• Conditions for notifying the Bank of Lithuania when acting under the limited network exemption or the telecom exemption are set so that the Bank of Lithuania can assess whether or not the activities are subject to licensing requirements. These activities will be listed in public registers.

Strong customer authentication

To make electronic payments safer and more secure, payment service providers will be obliged to apply so-called strong customer authentication when a payer initiates an electronic payment transaction. For remote transactions, such as online payments, the security requirements go even further, requiring a dynamic link to the amount of the transaction and the account of the payee, to further protect the user by minimising risks in case of mistake or fraud.

Enhanced rules on authorisation

Licencing requirements are largely the same as under PSD1. However, the Amended Laws introduce a new requirement to provide evidence that all security measures are in place ensuring safe and secure provision of payment services. The main changes relate to the enhanced levels of payment security under PSD2. Entities applying for a licence for a payment or electronic money institution additionally will have to provide a security policy document as well as a description of security incident management procedure, contingency procedures, and the like. The secondary legal acts providing new detailed licencing requirements are not adopted yet. They should be adopted not later than 31 July 2018.

Capital requirements have largely remained the same. Specific capital requirements are defined for third-party service providers in relation to their activities and the risks these represent. The third-party service providers are not subject to own funding requirements. However, both payment initiation service providers and account information service providers must hold either professional indemnity insurance or some other comparable guarantee covering the territories in which they offer services.

Unconditional refund

The Amended Laws provide a legislative basis for the right to an unconditional refund that already exists for the Single Euro Payments Area (SEPA) direct debit.

Complaints handling

New rules oblige payment service providers to provide a written answer to any complaint of the payment service users within 15 business days. In exceptional cases this period can be longer, although the extended period for providing such written answer cannot exceed 35 business days.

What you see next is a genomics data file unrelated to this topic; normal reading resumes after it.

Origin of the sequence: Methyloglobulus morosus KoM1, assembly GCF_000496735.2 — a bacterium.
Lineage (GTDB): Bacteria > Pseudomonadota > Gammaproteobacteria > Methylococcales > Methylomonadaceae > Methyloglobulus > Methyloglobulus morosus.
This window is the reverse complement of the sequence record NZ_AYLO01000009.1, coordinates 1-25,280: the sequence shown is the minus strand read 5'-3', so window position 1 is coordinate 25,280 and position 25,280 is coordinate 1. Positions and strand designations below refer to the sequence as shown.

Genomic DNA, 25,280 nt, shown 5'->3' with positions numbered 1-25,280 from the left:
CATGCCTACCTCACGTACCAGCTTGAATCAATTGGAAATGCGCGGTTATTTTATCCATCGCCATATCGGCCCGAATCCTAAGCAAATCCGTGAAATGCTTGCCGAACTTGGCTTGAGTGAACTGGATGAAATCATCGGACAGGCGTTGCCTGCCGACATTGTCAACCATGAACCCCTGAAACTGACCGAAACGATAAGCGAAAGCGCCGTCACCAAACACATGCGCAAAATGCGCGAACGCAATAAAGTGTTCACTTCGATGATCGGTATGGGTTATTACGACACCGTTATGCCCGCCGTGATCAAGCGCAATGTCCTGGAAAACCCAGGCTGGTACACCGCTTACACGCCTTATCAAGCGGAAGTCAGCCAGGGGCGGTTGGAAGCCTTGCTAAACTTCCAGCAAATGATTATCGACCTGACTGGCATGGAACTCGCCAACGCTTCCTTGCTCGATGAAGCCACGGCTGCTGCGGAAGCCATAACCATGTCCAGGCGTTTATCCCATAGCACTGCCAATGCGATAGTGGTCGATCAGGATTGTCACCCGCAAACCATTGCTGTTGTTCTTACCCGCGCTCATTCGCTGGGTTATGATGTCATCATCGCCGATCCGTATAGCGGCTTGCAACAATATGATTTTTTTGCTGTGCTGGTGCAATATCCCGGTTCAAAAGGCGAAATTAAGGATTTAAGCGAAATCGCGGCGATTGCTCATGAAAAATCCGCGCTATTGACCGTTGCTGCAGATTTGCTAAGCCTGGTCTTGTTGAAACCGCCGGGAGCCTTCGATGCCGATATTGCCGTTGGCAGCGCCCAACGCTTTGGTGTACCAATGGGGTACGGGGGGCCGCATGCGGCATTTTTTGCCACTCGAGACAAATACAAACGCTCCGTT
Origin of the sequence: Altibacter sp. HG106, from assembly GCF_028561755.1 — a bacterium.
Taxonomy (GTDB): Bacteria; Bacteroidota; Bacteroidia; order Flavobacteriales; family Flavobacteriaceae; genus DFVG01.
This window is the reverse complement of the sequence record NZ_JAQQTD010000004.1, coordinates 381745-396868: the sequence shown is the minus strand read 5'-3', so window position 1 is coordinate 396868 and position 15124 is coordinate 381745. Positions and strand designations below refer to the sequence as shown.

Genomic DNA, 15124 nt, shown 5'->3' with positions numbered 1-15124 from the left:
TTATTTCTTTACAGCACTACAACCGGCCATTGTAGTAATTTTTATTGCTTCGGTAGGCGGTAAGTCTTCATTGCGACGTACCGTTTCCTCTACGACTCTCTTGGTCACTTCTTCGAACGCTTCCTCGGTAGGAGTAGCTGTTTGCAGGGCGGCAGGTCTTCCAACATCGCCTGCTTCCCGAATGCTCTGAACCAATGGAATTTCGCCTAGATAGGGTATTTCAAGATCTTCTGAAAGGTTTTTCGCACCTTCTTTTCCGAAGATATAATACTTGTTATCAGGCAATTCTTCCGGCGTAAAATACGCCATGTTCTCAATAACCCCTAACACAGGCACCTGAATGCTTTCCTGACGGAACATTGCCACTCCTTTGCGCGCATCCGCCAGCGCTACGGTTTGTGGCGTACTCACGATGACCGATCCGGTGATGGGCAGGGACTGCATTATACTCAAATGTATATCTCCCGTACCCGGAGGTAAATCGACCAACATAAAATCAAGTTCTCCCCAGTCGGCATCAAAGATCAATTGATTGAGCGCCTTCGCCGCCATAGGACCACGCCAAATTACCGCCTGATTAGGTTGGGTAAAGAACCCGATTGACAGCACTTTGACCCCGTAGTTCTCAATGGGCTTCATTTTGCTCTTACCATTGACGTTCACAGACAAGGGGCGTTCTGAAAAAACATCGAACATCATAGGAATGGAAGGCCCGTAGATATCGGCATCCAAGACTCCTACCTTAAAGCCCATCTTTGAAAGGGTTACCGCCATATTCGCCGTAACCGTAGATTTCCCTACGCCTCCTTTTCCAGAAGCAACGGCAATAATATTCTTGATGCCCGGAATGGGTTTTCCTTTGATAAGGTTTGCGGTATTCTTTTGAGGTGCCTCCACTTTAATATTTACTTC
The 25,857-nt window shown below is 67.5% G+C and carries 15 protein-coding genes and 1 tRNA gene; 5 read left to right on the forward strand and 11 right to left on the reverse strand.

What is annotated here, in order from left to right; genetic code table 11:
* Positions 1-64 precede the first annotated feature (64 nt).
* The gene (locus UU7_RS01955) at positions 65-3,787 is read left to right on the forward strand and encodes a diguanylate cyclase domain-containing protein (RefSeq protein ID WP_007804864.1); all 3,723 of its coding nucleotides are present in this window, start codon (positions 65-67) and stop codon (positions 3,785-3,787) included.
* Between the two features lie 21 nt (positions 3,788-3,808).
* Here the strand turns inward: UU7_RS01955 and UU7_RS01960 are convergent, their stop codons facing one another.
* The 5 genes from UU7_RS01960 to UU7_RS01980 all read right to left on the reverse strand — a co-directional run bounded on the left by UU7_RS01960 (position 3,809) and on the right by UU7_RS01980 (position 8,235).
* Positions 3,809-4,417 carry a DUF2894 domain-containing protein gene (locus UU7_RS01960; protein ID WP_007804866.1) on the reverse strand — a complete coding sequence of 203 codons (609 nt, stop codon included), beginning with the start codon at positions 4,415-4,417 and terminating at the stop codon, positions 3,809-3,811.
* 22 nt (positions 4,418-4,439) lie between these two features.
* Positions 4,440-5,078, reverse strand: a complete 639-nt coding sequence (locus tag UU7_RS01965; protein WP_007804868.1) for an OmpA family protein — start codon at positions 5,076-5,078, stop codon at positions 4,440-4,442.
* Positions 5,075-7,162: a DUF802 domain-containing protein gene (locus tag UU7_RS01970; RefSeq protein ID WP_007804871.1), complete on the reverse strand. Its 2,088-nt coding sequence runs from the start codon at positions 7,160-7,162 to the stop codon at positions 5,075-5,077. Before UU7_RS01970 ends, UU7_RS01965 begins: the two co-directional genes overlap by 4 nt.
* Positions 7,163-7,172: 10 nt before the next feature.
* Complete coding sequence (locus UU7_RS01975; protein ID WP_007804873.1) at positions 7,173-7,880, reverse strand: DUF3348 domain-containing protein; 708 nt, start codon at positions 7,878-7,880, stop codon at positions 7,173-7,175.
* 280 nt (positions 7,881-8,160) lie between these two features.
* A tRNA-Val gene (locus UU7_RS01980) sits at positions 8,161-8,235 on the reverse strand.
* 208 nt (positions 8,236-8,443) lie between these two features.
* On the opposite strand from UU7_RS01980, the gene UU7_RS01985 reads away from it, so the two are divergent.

Changes in the requirements for management

Under the Amended Laws there is no mandatory requirement to maintain a supervisory board and/or a management board for payment and electronic money institutions. Forming these corporate bodies is optional.

Requirements for payment and secrecy of electronic institutions

The Amended Laws indicate that payment institutions and/or electronic money institutions are subject to rules governing protection of banking secrecy.


All procedures initiated before the Amended Laws come into force will be finalised following the rules set in the Amended Laws.

Validity of authorisations already granted

Transitional provisions are foreseen for payment and electronic money institutions that are already authorised to provide payment services. These institutions are allowed to continue providing payment services and must also submit all relevant information required under the Amended Laws to the Bank of Lithuania not later than 1 November 2018. If the required documents and evidence are not provided by 1 November 2018 and/or full compliance with the new requirements is not ensured by 1 February 2019, the Bank of Lithuania can impose a sanction against the market player concerned.

Existing providers of payment initiation and account information services

Providers of payment initiation and account information services that are already established and licensed in Lithuania can continue to perform their activities. However, a three-month transition period is set during which they must submit all relevant information and documents to the Bank of Lithuania evidencing that they operate in accordance with the new requirements, unless such evidence was already submitted to the Bank of Lithuania.

Different date of application for security requirements

A different date of application is foreseen for the new security measures – strong customer authentication and standards for secure communication. As a result, the new security measures will apply from 14 September 2019. Payment initiation and account information service providers applying for a licence need not submit proof of compliance with these security requirements until that later date.